Birdwell's got the best personal story by a mile. He was working in the Pentagon on 9/11, was burned badly when terrorists crashed an airliner into the building, recovered after a long convalescence and is now a public speaker and, with his wife, the operator of a nonprofit called Face the Fire that combines a Christian ministry with aid for burn victims and their families. He nearly ran for the Texas House a few years ago — against Rep. Jim Keffer, R-Eastland — and decided against it. When Averitt's saga unfolded, he says, supporters came to him and urged him into the race. He's also got a residency question dangling over his campaign. He lived in Virginia when he worked at the Pentagon, and records show he voted there and got a hunting license there that was designated for residents. Texas law requires Senate candidates to live in the state for five years before they're eligible, and Sibley, among others, has raised questions about whether Birdwell is legit. Birdwell points to the secretary of state's approval of his election papers and to a judge's decision early this week that he offers as proof that he meets the requirements. Texas residency laws are notoriously lenient, and the other campaigns aren't pressing particular hard right now. But they're keeping the issue alive, possibly as fodder for the conversations with those 10 party chairs who'll pick the November nominee later this year.

Yancy, who lost the primary to Averitt by a 3-to-2 margin, was one of several candidates in various races loosely identified with anti-establishment conservatives inside and outside the Tea Party movement. He never got traction in that race, and in this one he seems overshadowed by his opponents. He's coming to events and getting some applause from Republican crowds, but where Sibley is campaigning on television, radio and in the mail, and Birdwell is hitting radio and mail and electronic media, Yancy is hoping grassroots support will carry him. Yancy is proponent of nullification — the idea that states should be able to opt out of federal laws they don't like — and is very conversant in Arizona's new immigration law, saying that with a few tweaks, Texas should adopt a similar low tolerance for illegal immigration. He's alone on nullification, though his fellow Republicans say the states should push back on issues like health care — as Texas is doing as a partner in a multi-state lawsuit — and by supporting a balanced-budget amendment to the federal Constitution. All are critical of the federal government's enforcement of immigration laws. "I bear the scars of not knowing who is inside our borders," Birdwell says. All three repeat the magic words — in this district — on redistricting: "I don't think our counties should be split." And all three say the state's budget problems should be addressed by cutting spending and not by raising taxes.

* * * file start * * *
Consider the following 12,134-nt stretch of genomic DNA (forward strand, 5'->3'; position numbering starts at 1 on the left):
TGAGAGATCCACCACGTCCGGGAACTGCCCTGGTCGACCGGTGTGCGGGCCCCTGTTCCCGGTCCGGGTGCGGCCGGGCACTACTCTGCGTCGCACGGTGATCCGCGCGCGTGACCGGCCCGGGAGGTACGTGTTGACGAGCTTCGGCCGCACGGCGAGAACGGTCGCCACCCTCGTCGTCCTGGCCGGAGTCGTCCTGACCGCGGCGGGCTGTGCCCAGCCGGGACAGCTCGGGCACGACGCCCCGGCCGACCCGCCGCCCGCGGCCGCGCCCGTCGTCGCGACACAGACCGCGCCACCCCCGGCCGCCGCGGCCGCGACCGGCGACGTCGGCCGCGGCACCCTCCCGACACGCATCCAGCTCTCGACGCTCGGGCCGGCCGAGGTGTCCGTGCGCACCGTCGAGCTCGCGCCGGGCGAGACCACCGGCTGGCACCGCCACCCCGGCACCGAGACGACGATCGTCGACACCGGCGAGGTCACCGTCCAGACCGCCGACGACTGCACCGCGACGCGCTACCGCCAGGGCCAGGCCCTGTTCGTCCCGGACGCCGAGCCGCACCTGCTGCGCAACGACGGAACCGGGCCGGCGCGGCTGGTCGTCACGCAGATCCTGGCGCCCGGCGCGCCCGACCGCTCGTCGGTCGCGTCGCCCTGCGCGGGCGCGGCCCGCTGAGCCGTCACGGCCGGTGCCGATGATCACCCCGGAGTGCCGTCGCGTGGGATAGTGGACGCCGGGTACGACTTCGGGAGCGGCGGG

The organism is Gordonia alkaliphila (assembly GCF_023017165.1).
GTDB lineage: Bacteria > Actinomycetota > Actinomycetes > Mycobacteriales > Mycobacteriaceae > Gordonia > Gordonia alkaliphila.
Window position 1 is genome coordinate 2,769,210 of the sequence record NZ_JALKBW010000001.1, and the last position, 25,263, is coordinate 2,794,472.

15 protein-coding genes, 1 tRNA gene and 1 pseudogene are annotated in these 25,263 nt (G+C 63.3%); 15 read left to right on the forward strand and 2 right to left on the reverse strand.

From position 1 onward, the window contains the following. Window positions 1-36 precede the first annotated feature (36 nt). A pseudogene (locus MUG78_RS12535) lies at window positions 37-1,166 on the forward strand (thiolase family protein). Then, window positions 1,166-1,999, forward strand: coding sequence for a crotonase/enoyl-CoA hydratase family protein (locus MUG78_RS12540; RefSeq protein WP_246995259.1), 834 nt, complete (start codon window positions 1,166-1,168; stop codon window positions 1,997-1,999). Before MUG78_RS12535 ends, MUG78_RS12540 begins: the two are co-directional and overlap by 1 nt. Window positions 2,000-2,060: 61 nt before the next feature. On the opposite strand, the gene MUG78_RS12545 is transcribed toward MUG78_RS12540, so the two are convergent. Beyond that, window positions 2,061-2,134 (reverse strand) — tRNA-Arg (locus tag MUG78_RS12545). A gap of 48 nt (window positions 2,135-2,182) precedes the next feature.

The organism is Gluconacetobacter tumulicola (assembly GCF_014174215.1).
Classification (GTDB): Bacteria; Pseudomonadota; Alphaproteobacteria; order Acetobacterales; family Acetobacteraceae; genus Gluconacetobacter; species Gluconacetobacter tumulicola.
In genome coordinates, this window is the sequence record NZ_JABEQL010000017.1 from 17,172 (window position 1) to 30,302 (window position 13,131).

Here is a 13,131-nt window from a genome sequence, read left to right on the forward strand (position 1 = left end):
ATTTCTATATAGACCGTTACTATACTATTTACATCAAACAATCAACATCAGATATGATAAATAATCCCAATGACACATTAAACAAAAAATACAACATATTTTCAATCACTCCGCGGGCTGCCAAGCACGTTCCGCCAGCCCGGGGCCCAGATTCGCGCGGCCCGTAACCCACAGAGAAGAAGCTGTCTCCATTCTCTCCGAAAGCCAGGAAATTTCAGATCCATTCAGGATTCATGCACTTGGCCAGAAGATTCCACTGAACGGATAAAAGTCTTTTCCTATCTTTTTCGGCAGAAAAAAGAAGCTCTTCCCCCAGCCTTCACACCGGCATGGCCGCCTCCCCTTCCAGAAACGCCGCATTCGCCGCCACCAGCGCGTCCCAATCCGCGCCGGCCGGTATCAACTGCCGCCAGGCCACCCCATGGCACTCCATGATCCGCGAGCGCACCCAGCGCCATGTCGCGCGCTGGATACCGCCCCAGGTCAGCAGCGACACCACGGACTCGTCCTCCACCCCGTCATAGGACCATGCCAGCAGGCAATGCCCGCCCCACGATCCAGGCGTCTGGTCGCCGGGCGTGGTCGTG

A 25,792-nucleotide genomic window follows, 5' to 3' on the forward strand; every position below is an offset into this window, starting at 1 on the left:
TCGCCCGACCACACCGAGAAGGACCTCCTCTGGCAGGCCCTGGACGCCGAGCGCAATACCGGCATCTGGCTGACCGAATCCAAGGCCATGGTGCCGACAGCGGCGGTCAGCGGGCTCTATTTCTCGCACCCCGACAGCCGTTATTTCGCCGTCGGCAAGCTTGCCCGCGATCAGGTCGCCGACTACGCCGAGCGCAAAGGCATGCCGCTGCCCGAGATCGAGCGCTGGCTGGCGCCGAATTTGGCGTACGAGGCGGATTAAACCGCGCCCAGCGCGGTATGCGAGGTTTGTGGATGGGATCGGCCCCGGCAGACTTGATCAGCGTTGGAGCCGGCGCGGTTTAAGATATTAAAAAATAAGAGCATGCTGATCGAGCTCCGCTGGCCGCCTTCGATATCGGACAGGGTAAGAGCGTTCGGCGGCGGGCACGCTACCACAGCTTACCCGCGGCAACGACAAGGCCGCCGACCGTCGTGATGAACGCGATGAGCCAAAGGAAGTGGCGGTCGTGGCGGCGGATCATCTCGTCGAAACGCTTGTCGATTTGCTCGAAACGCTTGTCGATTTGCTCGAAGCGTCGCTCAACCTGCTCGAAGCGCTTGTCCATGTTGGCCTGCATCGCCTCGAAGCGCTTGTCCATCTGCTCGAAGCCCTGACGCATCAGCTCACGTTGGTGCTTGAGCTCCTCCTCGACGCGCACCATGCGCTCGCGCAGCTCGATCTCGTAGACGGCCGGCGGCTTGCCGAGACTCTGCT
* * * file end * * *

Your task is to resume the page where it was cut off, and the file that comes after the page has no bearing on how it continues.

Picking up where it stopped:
They'll split the Republican vote three ways. The fact that there are three candidates running campaigns will probably boost turnout on that side. The question is whether the lone Democrat, who doesn't have to share voters with anyone, will get enough support in the May 8 race to make a runoff.

Gayle Avant, who's been teaching political science at Baylor Univeristy for 30 years, is ready to test that question. The opportunity to run for the Senate opened just as another door was closing — he's retiring from Baylor at the end of the semester in May. He's decked out his yellow car with signage and is particularly sharp in his criticism of Sibley and of the "Republican establishment" that has been financially supporting the former senator. In particular, he's asking why it's worth the money. He provide his own answer, which is that the GOP wants to have someone with seniority in place when political districts are redrawn next year. In other context, it's remarkably similar to Sibley's experience pitch.

However this round comes out, the battle will go into the summer. The winner — either on May 8, or after a runoff — will initially have the upper hand with the county chairs who'll pick Averitt's successor as the GOP's nominee. The losers will be able to work those 10 voters in hopes of finding the six who can put them on the ballot in November. And for Avant, there's always the chance that the confusion on the Republican side will produce an opportunity for the only Democrat standing. It doesn't happen often, but it happens once in a while.